In terms of the pure skill of controlling a soccer ball through a variety of circumstances and move it toward the opposition goal, Neymar is the best there ever was.

That goal, though, sort of symbolizes his career. It was an incredible run and an incredible finish; it’s all him, as he’s the only one who can do that. With just a few minutes left in extra time of a World Cup quarterfinal, it should have gone down as one of the best goals in the history of the tournament. It should have set up an epic semifinal with Messi and Brazil‘s eternal rivals Argentina. It should have; instead, Croatia soon equalized on a lucky deflection with barely any time left and then won on penalties.

That goal happened; we all saw it, feeling its importance as it happened. That was real — and then everything that happened since made it feel fake. Not unlike the path Neymar walked over his 10 years in Europe.

There’s no use in contextualizing what happened at Barcelona; he was brilliant, full stop. The 2014-15 team might be the best club side of all time, and the 2015-16 team was right up there, too. In his three years as a full-time starter with the club, he averaged 20 goals and 11 assists per LaLiga season. And he played a little over 80% of the available league minutes.

Whenever the club needed him, he was there — over and over and over again. During the last two seasons, in particular, he picked up the slack whenever Messi was injured or had a rare off day.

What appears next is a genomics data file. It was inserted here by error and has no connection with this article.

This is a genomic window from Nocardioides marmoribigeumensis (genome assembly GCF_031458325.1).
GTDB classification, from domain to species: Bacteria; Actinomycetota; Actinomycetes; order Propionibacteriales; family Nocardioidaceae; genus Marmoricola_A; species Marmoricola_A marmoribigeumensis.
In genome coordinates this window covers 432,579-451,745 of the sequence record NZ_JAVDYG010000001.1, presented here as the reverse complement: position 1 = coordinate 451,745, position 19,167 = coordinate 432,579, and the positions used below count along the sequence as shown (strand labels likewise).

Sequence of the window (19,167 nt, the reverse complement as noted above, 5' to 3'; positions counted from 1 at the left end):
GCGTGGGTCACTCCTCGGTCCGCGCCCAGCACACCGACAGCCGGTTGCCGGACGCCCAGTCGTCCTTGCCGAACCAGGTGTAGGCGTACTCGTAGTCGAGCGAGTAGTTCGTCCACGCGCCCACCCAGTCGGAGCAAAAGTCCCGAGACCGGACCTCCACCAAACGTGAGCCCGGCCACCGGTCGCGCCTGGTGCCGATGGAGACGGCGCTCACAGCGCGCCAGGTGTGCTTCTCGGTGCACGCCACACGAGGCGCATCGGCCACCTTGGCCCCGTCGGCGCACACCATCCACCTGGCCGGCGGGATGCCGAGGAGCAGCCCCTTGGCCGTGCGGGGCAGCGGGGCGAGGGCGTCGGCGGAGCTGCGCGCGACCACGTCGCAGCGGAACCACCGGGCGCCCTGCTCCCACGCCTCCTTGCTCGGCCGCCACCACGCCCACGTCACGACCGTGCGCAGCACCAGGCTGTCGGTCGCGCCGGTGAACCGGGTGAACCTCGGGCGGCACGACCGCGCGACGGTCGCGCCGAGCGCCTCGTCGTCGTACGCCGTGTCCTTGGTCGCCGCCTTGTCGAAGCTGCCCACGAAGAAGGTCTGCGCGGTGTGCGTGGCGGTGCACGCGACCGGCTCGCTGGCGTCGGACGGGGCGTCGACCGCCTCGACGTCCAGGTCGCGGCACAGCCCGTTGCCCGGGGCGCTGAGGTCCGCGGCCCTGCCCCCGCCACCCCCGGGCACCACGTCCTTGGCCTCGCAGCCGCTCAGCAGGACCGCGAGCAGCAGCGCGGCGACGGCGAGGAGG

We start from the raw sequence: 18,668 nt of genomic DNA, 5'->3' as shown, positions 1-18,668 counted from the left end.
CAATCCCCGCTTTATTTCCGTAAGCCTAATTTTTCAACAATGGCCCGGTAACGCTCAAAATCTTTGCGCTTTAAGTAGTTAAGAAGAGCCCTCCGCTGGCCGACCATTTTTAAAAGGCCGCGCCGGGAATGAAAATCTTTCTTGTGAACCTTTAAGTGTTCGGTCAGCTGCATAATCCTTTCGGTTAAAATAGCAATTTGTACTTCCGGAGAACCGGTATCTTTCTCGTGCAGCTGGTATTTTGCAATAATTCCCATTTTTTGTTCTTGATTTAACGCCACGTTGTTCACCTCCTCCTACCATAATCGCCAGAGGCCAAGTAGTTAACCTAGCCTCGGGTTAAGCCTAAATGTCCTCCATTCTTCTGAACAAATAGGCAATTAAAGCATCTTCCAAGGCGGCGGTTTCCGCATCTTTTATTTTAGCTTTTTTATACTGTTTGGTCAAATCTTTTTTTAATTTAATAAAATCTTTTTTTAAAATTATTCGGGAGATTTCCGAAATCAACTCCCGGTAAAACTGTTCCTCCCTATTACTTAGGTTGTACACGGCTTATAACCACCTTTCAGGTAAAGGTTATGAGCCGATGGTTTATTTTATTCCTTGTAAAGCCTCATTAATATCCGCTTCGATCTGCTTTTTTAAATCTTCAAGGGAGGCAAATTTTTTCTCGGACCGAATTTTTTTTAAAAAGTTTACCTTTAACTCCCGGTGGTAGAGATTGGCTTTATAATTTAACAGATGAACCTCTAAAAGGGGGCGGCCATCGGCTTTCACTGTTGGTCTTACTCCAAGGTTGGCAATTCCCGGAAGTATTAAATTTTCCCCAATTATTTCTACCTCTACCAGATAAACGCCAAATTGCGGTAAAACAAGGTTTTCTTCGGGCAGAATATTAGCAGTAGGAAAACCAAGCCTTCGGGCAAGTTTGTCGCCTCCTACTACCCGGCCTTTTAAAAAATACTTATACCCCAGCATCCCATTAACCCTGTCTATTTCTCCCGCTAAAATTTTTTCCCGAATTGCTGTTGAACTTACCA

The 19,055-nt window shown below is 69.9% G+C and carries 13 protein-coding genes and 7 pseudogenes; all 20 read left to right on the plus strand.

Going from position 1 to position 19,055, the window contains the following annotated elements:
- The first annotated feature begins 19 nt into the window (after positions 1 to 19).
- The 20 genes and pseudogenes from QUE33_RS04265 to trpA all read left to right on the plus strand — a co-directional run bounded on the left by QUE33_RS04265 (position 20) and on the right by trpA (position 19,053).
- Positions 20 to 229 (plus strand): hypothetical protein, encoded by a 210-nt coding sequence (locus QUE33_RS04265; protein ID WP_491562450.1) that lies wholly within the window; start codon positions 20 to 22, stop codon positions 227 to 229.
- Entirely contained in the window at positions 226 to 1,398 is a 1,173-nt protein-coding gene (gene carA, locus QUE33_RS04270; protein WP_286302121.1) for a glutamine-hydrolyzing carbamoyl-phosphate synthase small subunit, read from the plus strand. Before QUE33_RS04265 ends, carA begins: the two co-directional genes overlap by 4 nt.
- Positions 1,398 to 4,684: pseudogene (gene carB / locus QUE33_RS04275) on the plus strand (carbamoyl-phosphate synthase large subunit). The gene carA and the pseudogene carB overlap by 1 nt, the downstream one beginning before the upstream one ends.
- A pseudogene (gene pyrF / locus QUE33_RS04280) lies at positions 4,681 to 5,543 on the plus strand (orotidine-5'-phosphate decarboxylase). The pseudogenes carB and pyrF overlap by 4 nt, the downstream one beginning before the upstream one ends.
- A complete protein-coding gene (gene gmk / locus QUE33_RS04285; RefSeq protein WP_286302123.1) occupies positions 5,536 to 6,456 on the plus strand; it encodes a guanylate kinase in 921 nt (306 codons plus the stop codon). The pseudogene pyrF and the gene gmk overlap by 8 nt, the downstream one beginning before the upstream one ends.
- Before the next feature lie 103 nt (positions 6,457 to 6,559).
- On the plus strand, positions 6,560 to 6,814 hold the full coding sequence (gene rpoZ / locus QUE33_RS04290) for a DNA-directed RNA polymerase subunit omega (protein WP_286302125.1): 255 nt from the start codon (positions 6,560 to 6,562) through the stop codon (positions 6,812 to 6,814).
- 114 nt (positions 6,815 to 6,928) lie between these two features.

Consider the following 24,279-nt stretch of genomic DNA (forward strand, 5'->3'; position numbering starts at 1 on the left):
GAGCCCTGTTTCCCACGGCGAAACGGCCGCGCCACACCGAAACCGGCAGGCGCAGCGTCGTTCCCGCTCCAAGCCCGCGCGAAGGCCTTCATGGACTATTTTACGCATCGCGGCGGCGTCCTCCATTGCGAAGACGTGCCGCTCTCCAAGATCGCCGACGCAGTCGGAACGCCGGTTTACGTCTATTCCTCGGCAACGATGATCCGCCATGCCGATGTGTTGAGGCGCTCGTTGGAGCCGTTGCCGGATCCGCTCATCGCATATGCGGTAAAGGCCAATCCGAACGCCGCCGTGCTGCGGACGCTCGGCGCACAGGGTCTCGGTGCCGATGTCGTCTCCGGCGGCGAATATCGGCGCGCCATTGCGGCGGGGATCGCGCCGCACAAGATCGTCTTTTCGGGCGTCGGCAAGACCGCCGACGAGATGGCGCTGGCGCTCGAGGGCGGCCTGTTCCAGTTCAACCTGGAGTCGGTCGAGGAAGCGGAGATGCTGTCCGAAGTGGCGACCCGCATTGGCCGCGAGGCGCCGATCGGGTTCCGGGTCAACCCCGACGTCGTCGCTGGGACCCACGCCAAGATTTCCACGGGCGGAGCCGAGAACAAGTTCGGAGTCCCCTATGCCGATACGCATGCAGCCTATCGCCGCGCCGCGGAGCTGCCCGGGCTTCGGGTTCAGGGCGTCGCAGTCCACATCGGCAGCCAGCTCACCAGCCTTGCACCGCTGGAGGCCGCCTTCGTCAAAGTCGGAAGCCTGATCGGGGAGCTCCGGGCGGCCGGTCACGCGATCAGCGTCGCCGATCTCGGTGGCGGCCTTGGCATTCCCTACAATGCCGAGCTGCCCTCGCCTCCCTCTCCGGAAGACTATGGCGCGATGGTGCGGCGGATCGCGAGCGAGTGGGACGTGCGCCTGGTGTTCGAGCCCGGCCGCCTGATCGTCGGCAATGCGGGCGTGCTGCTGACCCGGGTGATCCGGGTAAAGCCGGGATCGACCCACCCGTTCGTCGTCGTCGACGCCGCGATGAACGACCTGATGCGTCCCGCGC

That comeback happened in 2017, he was 25, and it might have been his last high-level triumph in Europe. When you move to PSG, you’re accepting that you’re only going to get a couple of chances to play games that really matter. Your team have so much more money than the rest of the league that they’re going to win Ligue 1 whether or not you’re there. But Neymar pushed that idea about as far as he could. While in Paris, he appeared in a comical 48% of the league minutes. PSG doubled the transfer record for a player who wasn’t even out there half of the time.

Of course, they didn’t really care about that. But over his final three seasons at Barca, Neymar played in 89% of the possible Champions League minutes. Despite easing off the gas pedal in Ligue 1, his European participation for PSG also declined to 71% of available CL minutes.

So we’re just left with this kind of incredible, unsatisfying half-formed career. On the one hand, Neymar was the most-hyped prospect since Messi, he moved to Barcelona at 21, almost immediately lit the league on fire, exceeded all of the near-impossible expectations and won every possible trophy in sight.

From a pure per-minute production standpoint, he’s the closest thing we’ve seen to the greatest to ever do it: